Coach Johnny West was at every one of Adrian’s high school games. Adrian would write Coach’s name on his wristband every game of his collegiate football career. Coach would call after every game, giving Adrian notes and words of encouragement.
“He trusted me. He cared for me. He was the first man outside of my Dad, that believed in me more than I believed in myself.”
Adrian knows the value that this mentorship and support has meant in his life, and he wants to give the goal-line push these kids need to succeed.
So he did.
2 years ago, while playing in the Canadian Football League, Adrian made a call to his cousin. He was tired of seeing talented high school kids from his hometown get overlooked due to an overload of talent in the area and not enough time for all kids to be considered. So in the offseason he started coaching Air5, a 7v7 team of high school athletes from all over.
His days would be spent coaching these high school athletes and his weekends would be spent taking the team on full college tours and introducing them to coaching staff.
Prior to their visits, he would send the coaches information on his players: what schools they attend, test scores, grades, reports and contact information of their guidance counselor, oh yeah and lastly, their football highlights. He wants coaches to know they’re not just getting a quality player but a quality person.
Adrian did this all while living in Daytona. Adrian would drive 3 hours each way to and from practice in Bradenton. He wanted to help kids in his community, in his hometown, where he was built.
I ask what Adrian would listen to for those 6 hours a day.
Clearly, ol’ blue eyes worked.
Last season, 18 of the 24 kids on the Air5 team ended the season with a college scholarship. Even a freshman receiving a scholarship offer. That kind of success is basically unheard of. But so is his strategy. He aims to develop the individuals, encourage the team, and take the kids directly to the source: coaches.
Often on high school football teams, it’s easy (and albeit exciting) to focus on the star power. There’s usually at least one stand-out player, or due to Florida’s hotbed of impressive high school football influence, a handful. Those students get poured into and they’re mostly the ones being seen and getting offers from colleges.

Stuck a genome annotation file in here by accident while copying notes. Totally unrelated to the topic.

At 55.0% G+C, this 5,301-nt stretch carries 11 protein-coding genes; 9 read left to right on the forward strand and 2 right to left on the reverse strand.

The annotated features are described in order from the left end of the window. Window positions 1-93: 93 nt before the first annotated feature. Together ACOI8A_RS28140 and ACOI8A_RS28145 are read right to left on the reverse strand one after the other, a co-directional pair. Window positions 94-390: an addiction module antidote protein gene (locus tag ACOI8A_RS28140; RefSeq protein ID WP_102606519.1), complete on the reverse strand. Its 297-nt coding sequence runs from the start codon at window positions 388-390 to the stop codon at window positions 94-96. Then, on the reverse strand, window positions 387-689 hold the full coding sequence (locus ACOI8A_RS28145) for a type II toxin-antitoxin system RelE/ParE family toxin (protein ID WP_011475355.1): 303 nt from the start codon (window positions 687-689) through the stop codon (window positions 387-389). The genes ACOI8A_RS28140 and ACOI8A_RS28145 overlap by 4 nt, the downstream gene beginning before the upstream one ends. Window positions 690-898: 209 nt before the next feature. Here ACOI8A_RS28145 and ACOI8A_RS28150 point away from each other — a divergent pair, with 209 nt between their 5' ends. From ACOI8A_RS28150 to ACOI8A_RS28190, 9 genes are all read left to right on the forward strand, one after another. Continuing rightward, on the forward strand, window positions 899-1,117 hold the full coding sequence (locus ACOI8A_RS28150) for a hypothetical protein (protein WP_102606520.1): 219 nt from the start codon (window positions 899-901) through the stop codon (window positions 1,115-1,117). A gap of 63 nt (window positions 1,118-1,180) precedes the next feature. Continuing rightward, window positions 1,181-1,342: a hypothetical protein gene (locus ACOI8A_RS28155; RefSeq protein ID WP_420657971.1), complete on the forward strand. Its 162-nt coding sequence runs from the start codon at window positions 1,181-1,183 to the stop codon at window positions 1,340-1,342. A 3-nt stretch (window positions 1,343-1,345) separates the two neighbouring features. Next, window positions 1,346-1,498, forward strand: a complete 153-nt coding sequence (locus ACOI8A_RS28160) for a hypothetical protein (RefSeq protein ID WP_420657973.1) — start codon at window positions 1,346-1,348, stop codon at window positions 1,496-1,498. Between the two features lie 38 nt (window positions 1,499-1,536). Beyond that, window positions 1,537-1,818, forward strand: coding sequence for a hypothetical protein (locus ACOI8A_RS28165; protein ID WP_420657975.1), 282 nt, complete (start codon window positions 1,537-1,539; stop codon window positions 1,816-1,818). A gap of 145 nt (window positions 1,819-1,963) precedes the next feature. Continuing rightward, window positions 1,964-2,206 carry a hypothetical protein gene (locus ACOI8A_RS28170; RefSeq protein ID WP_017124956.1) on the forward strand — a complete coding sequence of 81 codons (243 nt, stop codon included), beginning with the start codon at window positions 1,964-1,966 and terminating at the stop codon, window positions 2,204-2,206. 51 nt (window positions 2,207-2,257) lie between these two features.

Rarely do all or even many of the players get the same attention or opportunities. Great high school coaches are doing all they can to get their team seen, so they want to provide a league for the off-season that focuses on getting more players scholarship opportunity.
As the interview goes on, Adrian, Gina and I start to get a little more comfortable with each other. I end up asking a few questions about some sensitive subjects but exclaim “Off-the-record, if you’d like. I’m just genuinely curious”. Adrian and Gina answer openly, confidently, and honestly. I ask if it’s too late for me to join his mentorship program.
I see the way that Adrian’s openness, confidence, and vision has taken this supposedly unbiased journalist assigned to report on a new sports league and has with seeming ease- made me a fan. I leave the meeting feeling inspired and encouraged, I leave the office and text 3 friends about it. I think WOW, I’m an adult non-athlete who just spent an hour with them and I want to suddenly practice my spiral. Then I imagine what the daily investments Adrian, Gina, and the team at PAL are doing for the kids they’re working with. Even before these kids play a single game, they’re winning with that alone.
Sign your kids up for the league here: http://g57v7.sportngin.com/home or provide the opportunity for sponsorship of a kid to play in this league. PAL never wants to turn any aspiring kid away so you can look up donor opportunities here: http://manateepal.org/Programs.htm
The Jamboree for G57v7 is the 20th of January.
photos courtesy of Adrian Mcpherson and Manatee PAL